Presentation on theme: "Depression for WIPHL Workers Kenneth Kushner, Ph.D. March 27, 2008."— Presentation transcript:
Depression for WIPHL Workers Kenneth Kushner, Ph.D. March 27, 2008
The Significance of Depression According to the W.H.O. Global Burden of Disease Project (GBD 2000), worldwide –Depression was ranked #1 among leading causes of years of life lived with disability, accounting for 12% of the total. –5.8% of men and 9.5% of women experience depression in a given year –Estimated that 121 million people world wide currently experiencing major depression
The Significance of Depression The prevalence of major depression in adults in the U.S. is 5.3% with an estimate of 17 million cases Up to 15% of people with major depressive disorder will eventually commit suicide Death rates (from all causes) of people with major depressive disorder over 55 are 4 times those in the general population In medical settings, patients with major depressive disorder have more pain and physical illness and decreased physical, social functioning
The Significance of Depression Patients with major depressive disorder are more likely to become diabetic
The Nosology of Depression DSM-IV lists multiple diagnoses that may be referred to as depression –Major Depressive Disorder (MDD) –Dysthymic Disorder –Bipolar Disorder –Adjustment Disorder (with Depressed mood) –Schizoaffective Disorder
The Nosology of Depression Other conditions may have significant mood symptoms similar to depression –Post-traumatic Stress Disorder (PTSD) –Schizophrenia Depression might arise secondary to other conditions –Ie panic disorder –Diabetes
DSM Major Depressive Disorder A. A minimum of 5 symptoms during the same 2- week period and represent change in previous functioning. One symptom must be #1 or #2 below: 1)Depressed mood 2)Diminished interest or pleasure 3)Significant weight loss or weight gain or increase or decrease in appetite nearly every day 4)Insomnia or hypersomnia nearly every day
DSM Major Depressive Disorder A. A minimum of 5 symptoms during the same 2-week period and represent change in previous functioning (Cont). 5) Psychomotor retardation or agitation 6) Fatigue or loss of energy 7) Feelings of worthlessness or excessive or inappropriate guilt 8) Diminished ability to think or concentrate or indecisiveness 9)Recurrent thought of death or suicidal ideation/attempt/plan
DSM Major Depressive Disorder B. The symptoms do not meet criteria for a mixed episode (bipolar disorder) C. The symptoms cause clinically significant distress or impairment in social, occupational, or other important areas of functioning D. The symptoms are not due to direct effects of a substance or general medical condition E. The symptoms are not better accounted for by bereavement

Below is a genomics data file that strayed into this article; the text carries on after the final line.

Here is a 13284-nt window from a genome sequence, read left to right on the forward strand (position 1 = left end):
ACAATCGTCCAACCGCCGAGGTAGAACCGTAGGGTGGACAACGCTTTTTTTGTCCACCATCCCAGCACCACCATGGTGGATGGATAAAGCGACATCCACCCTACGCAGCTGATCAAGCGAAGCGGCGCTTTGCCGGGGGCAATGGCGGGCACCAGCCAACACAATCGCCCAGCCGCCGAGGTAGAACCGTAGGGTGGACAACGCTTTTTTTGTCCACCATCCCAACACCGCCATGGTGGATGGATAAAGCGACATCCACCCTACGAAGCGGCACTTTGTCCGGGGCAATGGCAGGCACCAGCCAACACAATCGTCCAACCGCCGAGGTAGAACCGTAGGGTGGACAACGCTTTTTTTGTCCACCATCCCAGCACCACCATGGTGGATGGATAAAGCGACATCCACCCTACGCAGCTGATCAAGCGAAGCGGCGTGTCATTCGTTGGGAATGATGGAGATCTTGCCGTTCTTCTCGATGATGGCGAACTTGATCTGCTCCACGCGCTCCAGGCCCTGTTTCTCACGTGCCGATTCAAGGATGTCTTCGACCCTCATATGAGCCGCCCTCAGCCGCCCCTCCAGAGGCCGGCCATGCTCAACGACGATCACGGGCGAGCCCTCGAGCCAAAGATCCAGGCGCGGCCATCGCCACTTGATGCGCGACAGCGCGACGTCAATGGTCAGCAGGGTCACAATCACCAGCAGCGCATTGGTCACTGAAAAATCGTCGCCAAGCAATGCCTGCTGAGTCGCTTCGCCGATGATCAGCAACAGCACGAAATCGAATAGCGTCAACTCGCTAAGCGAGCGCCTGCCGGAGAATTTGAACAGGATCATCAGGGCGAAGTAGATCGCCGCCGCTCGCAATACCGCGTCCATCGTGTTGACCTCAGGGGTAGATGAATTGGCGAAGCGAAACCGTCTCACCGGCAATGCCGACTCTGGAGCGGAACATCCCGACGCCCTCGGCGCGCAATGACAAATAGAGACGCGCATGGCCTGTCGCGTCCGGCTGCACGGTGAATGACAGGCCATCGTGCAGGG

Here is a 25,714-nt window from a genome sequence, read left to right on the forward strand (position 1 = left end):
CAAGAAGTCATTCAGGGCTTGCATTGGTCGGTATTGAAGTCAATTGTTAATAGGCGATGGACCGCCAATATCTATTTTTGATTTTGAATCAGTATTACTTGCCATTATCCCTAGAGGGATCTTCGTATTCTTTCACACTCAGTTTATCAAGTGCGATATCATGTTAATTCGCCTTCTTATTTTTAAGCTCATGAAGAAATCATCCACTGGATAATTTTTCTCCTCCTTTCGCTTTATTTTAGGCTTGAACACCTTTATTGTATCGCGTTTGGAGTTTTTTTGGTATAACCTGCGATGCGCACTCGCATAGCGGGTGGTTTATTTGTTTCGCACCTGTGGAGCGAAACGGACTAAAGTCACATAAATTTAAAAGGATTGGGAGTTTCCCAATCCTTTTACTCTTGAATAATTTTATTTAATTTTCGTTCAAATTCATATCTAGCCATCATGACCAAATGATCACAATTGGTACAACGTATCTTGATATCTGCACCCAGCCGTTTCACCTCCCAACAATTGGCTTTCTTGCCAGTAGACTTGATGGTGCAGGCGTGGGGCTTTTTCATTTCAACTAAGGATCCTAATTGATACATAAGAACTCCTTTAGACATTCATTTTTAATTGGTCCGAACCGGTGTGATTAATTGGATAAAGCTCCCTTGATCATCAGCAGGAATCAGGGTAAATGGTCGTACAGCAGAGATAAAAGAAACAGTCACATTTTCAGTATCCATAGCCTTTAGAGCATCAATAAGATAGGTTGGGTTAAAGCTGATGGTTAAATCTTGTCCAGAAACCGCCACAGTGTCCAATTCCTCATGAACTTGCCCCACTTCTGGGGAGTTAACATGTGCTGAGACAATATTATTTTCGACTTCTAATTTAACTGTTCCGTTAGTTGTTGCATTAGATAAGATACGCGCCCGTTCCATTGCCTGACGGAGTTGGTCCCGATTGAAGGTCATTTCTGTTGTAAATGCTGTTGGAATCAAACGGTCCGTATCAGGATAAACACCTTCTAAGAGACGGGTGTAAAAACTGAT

Dysthymic Disorder Characterized as chronic, but less severe depression as compared to MDD Standard is 2 symptoms, majority of days for 2 years, never absent for more than 2 months
Bipolar Disorder Major depressive symptoms alternating with mania or hypomania
Adjustment Disorder An adjustment disorder is a debilitating reaction, usually lasting less than six months, to a stressful event or situation. The development of emotional or behavioral symptoms in response to an identifiable stressor(s) occurring within 3 months of the onset of the stressor(s). These symptoms or behaviors are clinically significant as evidenced by either of the following: – Distress that is in excess of what would be expected from exposure to the stressor. –Significant impairment in social, occupational or educational functioning. The symptoms are not caused by Bereavement.Bereavement.
Two Question Verbal Screen Two questions were shown to be good at ruling out depression and identifying most of those who were depressed in general practices in New Zealand (Arroll, Khin & Kerse, 2003) –During the last 2 weeks have you been often been bothered by feeling down, depressed or hopeless? –During the past month have you been bothered by little interest or pleasure in doing things? Questions were delivered by physicians verbally to 476 general practice Answers were recorded as yes or no
Two Question Screen Answering no to both questions ruled out likelihood of depression when assessed further (Negative Predictive Value=99.7%) Answering yes to either question identified most patients with depression (sensitivity=97%) but with many false positive identifications (positive predictive value=18%)
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